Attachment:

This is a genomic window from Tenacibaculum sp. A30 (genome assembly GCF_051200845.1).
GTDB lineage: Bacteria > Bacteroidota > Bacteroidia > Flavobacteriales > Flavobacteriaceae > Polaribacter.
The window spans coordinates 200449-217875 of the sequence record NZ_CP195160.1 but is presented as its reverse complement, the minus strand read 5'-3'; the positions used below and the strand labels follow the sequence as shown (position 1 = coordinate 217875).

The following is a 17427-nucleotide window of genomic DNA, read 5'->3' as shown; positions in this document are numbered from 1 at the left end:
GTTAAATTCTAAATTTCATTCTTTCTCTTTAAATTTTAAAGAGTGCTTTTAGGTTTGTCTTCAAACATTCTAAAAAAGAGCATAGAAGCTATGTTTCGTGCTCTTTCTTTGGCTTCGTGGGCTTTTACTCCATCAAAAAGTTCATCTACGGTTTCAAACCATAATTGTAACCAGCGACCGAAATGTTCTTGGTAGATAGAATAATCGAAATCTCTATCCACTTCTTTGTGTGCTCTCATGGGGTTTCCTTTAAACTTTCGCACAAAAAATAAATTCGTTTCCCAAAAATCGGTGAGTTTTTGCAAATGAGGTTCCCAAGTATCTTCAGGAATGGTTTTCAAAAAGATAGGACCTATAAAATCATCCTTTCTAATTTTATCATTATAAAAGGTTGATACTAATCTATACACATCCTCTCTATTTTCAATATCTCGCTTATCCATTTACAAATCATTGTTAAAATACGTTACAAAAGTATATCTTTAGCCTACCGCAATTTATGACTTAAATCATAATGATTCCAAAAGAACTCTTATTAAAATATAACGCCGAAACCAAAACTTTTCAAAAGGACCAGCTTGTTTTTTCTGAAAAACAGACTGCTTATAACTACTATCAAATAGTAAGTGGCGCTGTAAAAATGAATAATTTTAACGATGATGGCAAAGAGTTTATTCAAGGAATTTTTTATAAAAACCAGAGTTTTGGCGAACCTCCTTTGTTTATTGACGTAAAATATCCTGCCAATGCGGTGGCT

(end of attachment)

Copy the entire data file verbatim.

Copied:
This is a genomic window from Tenacibaculum sp. A30 (genome assembly GCF_051200845.1).
GTDB lineage: Bacteria > Bacteroidota > Bacteroidia > Flavobacteriales > Flavobacteriaceae > Polaribacter.
The window spans coordinates 200449-217875 of the sequence record NZ_CP195160.1 but is presented as its reverse complement, the minus strand read 5'-3'; the positions used below and the strand labels follow the sequence as shown (position 1 = coordinate 217875).

The following is a 17427-nucleotide window of genomic DNA, read 5'->3' as shown; positions in this document are numbered from 1 at the left end:
GTTAAATTCTAAATTTCATTCTTTCTCTTTAAATTTTAAAGAGTGCTTTTAGGTTTGTCTTCAAACATTCTAAAAAAGAGCATAGAAGCTATGTTTCGTGCTCTTTCTTTGGCTTCGTGGGCTTTTACTCCATCAAAAAGTTCATCTACGGTTTCAAACCATAATTGTAACCAGCGACCGAAATGTTCTTGGTAGATAGAATAATCGAAATCTCTATCCACTTCTTTGTGTGCTCTCATGGGGTTTCCTTTAAACTTTCGCACAAAAAATAAATTCGTTTCCCAAAAATCGGTGAGTTTTTGCAAATGAGGTTCCCAAGTATCTTCAGGAATGGTTTTCAAAAAGATAGGACCTATAAAATCATCCTTTCTAATTTTATCATTATAAAAGGTTGATACTAATCTATACACATCCTCTCTATTTTCAATATCTCGCTTATCCATTTACAAATCATTGTTAAAATACGTTACAAAAGTATATCTTTAGCCTACCGCAATTTATGACTTAAATCATAATGATTCCAAAAGAACTCTTATTAAAATATAACGCCGAAACCAAAACTTTTCAAAAGGACCAGCTTGTTTTTTCTGAAAAACAGACTGCTTATAACTACTATCAAATAGTAAGTGGCGCTGTAAAAATGAATAATTTTAACGATGATGGCAAAGAGTTTATTCAAGGAATTTTTTATAAAAACCAGAGTTTTGGCGAACCTCCTTTGTTTATTGACGTAAAATATCCTGCCAATGCGGTGGCT